Don’t know how to react when your aunt says you’re getting fat? Manage these sensitive situations with our expert tips.

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Chinese New Year is a wonderful time for families to come together and bond over age-old traditions, delicious food and engaging conversations.

Yet, some people also regard this occasion as a time of dread. Says Grace Lim, who has been married for two years, “Last year was exhausting, because all the relatives are expecting us to be pregnant and have babies already. We explained to them that we are going to wait till my husband finishes his Masters degree, but they didn’t buy it. We expect the same this year.”

To avoid the hassle of having to deal with touchy topics, one mum, who wants to be known as Mrs Yap, says her family tries to plan a trip around the Chinese New Year holiday. Mrs Yap, who has two daughters aged 5 and 9, says that the constant comparisons that the older folk make between all the kids in the family creates a very tense atmosphere. “No one really wants to discuss how badly they did in the exams last year, or how my child’s school is not as good as another child’s,” she says.

“No one really wants to discuss how badly they did in the exams last year, or how my child’s school is not as good as another child’s.”

 

So, just how do you get out of such sticky situations? Etiquette experts Denise Ng, managing consultant of ImagoImage, and Agnes Koh, director of Director of Etiquette & Image International, helps you wriggle your way out of uncomfortable conversations gracefully.

Your mum’s cousin, who you only see once a year, looks at you and says, “Wah! Are you pregnant?” You reply sheepishly, “Erm, nope”. “Oh…you look like you’re pregnant… Must be putting on weight,” she replies, prodding your belly.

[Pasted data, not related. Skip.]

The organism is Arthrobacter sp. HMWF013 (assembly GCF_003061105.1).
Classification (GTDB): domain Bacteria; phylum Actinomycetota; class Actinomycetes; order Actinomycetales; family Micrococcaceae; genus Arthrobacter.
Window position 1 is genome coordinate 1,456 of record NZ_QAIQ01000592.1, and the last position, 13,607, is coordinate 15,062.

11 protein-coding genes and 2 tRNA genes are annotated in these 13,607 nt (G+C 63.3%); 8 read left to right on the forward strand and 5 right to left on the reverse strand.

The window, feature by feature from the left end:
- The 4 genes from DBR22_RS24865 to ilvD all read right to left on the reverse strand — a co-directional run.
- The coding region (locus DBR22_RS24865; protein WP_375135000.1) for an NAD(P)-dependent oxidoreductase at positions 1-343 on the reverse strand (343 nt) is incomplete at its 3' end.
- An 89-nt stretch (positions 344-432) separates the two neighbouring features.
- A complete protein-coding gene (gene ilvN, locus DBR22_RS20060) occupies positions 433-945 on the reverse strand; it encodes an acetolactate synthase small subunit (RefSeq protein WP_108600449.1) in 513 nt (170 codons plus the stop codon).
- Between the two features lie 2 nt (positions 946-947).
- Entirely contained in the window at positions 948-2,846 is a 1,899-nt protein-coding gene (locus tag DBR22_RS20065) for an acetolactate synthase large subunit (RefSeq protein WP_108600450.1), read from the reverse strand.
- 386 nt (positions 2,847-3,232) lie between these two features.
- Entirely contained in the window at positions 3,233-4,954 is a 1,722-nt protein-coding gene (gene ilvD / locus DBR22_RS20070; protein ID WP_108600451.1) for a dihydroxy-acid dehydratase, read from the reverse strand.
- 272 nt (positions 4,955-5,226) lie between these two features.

Ng: The best thing to do is to respond light-heartedly. If you don’t want to let the secret out yet, or have in fact put on weight, laugh it off with a “Yes! Too many good dinners over the New Year!” If they press on, affably change the topic. Don’t be prickly or defensive ― not only is it bad etiquette to create a tense atmosphere during this festive period, but your conduct will be an unwanted topic of conversation among your relatives.

You’ve been trying for a baby for a year, without success. So, naturally, your non-existent baby-bump becomes a hot topic at this year’s reunion dinner.

Ng: Give the short reply, “We haven’t decided yet,” with a smile and immediately ask about the enquirer’s family or health, so that you deflect the conversation away from yourself. You’ve answered the question, made it clear that’s all you want to say, and you’ll earn yourself brownie points for showing interest in them.

 

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You’ll be delighted if your kids manage to not throw a tantrum or break a family heirloom during a visit to a relative’s home. Is it too much to ask them to follow some sort of etiquette? What else can you do?